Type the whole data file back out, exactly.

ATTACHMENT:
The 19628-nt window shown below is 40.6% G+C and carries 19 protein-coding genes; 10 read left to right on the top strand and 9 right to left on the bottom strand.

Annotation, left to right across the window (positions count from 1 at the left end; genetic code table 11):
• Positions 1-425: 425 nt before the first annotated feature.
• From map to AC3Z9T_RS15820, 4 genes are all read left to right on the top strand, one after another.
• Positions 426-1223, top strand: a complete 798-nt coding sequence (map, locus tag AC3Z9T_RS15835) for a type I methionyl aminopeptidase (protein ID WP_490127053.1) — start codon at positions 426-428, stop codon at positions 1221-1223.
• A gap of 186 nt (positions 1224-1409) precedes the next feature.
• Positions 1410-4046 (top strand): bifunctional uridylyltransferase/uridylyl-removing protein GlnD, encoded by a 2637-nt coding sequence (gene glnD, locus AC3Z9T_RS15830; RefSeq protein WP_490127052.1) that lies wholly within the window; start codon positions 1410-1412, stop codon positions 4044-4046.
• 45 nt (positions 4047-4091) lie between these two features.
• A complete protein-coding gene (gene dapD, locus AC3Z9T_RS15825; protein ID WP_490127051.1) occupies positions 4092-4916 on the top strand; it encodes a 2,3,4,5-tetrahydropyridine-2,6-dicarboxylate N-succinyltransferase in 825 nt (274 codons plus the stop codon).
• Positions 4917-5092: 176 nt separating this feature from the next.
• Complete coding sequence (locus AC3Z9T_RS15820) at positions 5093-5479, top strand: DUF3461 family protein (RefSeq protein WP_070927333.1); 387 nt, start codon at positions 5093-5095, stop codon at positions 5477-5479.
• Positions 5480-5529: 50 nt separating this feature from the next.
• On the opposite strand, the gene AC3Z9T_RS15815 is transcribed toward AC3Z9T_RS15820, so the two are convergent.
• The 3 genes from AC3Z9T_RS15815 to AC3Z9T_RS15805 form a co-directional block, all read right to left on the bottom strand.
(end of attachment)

The 19628-nt window shown below is 40.6% G+C and carries 19 protein-coding genes; 10 read left to right on the top strand and 9 right to left on the bottom strand.

Annotation, left to right across the window (positions count from 1 at the left end; genetic code table 11):
• Positions 1-425: 425 nt before the first annotated feature.
• From map to AC3Z9T_RS15820, 4 genes are all read left to right on the top strand, one after another.
• Positions 426-1223, top strand: a complete 798-nt coding sequence (map, locus tag AC3Z9T_RS15835) for a type I methionyl aminopeptidase (protein ID WP_490127053.1) — start codon at positions 426-428, stop codon at positions 1221-1223.
• A gap of 186 nt (positions 1224-1409) precedes the next feature.
• Positions 1410-4046 (top strand): bifunctional uridylyltransferase/uridylyl-removing protein GlnD, encoded by a 2637-nt coding sequence (gene glnD, locus AC3Z9T_RS15830; RefSeq protein WP_490127052.1) that lies wholly within the window; start codon positions 1410-1412, stop codon positions 4044-4046.
• 45 nt (positions 4047-4091) lie between these two features.
• A complete protein-coding gene (gene dapD, locus AC3Z9T_RS15825; protein ID WP_490127051.1) occupies positions 4092-4916 on the top strand; it encodes a 2,3,4,5-tetrahydropyridine-2,6-dicarboxylate N-succinyltransferase in 825 nt (274 codons plus the stop codon).
• Positions 4917-5092: 176 nt separating this feature from the next.
• Complete coding sequence (locus AC3Z9T_RS15820) at positions 5093-5479, top strand: DUF3461 family protein (RefSeq protein WP_070927333.1); 387 nt, start codon at positions 5093-5095, stop codon at positions 5477-5479.
• Positions 5480-5529: 50 nt separating this feature from the next.
• On the opposite strand, the gene AC3Z9T_RS15815 is transcribed toward AC3Z9T_RS15820, so the two are convergent.
• The 3 genes from AC3Z9T_RS15815 to AC3Z9T_RS15805 form a co-directional block, all read right to left on the bottom strand.